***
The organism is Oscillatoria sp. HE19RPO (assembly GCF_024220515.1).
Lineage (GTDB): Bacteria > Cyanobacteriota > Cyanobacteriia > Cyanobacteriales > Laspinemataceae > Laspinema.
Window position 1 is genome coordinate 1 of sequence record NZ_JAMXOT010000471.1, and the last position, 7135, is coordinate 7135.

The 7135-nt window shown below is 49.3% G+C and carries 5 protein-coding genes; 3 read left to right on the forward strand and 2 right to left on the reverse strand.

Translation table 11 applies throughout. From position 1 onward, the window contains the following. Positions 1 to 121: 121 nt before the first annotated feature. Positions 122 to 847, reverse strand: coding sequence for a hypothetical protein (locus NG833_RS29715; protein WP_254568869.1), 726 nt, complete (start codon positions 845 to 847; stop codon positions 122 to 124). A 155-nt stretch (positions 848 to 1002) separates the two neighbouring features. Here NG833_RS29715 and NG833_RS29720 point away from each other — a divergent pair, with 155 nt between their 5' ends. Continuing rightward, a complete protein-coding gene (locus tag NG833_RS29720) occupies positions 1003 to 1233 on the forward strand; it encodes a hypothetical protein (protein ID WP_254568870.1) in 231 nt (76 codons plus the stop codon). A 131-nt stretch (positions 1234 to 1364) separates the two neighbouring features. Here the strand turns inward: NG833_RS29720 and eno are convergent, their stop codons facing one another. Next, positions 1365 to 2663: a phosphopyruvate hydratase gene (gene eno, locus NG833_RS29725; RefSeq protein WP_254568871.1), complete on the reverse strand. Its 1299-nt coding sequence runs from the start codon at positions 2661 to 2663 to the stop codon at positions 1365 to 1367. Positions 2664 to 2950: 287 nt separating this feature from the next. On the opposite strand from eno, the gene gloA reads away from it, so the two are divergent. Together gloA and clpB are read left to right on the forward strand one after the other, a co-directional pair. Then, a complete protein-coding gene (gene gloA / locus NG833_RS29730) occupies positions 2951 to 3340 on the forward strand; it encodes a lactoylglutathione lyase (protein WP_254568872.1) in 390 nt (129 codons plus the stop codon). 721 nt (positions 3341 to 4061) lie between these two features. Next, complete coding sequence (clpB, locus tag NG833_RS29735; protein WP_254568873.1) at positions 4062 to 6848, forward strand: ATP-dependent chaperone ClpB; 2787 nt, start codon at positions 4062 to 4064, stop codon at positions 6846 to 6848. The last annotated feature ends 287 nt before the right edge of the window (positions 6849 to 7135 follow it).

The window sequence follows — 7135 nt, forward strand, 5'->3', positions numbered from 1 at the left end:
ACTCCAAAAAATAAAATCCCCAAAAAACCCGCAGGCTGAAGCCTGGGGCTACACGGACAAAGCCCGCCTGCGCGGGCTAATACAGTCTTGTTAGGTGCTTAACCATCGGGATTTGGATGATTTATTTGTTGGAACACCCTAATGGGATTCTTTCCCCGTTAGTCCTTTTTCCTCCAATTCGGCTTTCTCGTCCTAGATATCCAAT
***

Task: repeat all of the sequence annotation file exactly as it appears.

The organism is Oscillatoria sp. HE19RPO (assembly GCF_024220515.1).
Lineage (GTDB): Bacteria > Cyanobacteriota > Cyanobacteriia > Cyanobacteriales > Laspinemataceae > Laspinema.
Window position 1 is genome coordinate 1 of sequence record NZ_JAMXOT010000471.1, and the last position, 7135, is coordinate 7135.

The 7135-nt window shown below is 49.3% G+C and carries 5 protein-coding genes; 3 read left to right on the forward strand and 2 right to left on the reverse strand.

Translation table 11 applies throughout. From position 1 onward, the window contains the following. Positions 1 to 121: 121 nt before the first annotated feature. Positions 122 to 847, reverse strand: coding sequence for a hypothetical protein (locus NG833_RS29715; protein WP_254568869.1), 726 nt, complete (start codon positions 845 to 847; stop codon positions 122 to 124). A 155-nt stretch (positions 848 to 1002) separates the two neighbouring features. Here NG833_RS29715 and NG833_RS29720 point away from each other — a divergent pair, with 155 nt between their 5' ends. Continuing rightward, a complete protein-coding gene (locus tag NG833_RS29720) occupies positions 1003 to 1233 on the forward strand; it encodes a hypothetical protein (protein ID WP_254568870.1) in 231 nt (76 codons plus the stop codon). A 131-nt stretch (positions 1234 to 1364) separates the two neighbouring features. Here the strand turns inward: NG833_RS29720 and eno are convergent, their stop codons facing one another. Next, positions 1365 to 2663: a phosphopyruvate hydratase gene (gene eno, locus NG833_RS29725; RefSeq protein WP_254568871.1), complete on the reverse strand. Its 1299-nt coding sequence runs from the start codon at positions 2661 to 2663 to the stop codon at positions 1365 to 1367. Positions 2664 to 2950: 287 nt separating this feature from the next. On the opposite strand from eno, the gene gloA reads away from it, so the two are divergent. Together gloA and clpB are read left to right on the forward strand one after the other, a co-directional pair. Then, a complete protein-coding gene (gene gloA / locus NG833_RS29730) occupies positions 2951 to 3340 on the forward strand; it encodes a lactoylglutathione lyase (protein WP_254568872.1) in 390 nt (129 codons plus the stop codon). 721 nt (positions 3341 to 4061) lie between these two features. Next, complete coding sequence (clpB, locus tag NG833_RS29735; protein WP_254568873.1) at positions 4062 to 6848, forward strand: ATP-dependent chaperone ClpB; 2787 nt, start codon at positions 4062 to 4064, stop codon at positions 6846 to 6848. The last annotated feature ends 287 nt before the right edge of the window (positions 6849 to 7135 follow it).

The window sequence follows — 7135 nt, forward strand, 5'->3', positions numbered from 1 at the left end:
ACTCCAAAAAATAAAATCCCCAAAAAACCCGCAGGCTGAAGCCTGGGGCTACACGGACAAAGCCCGCCTGCGCGGGCTAATACAGTCTTGTTAGGTGCTTAACCATCGGGATTTGGATGATTTATTTGTTGGAACACCCTAATGGGATTCTTTCCCCGTTAGTCCTTTTTCCTCCAATTCGGCTTTCTCGTCCTAGATATCCAAT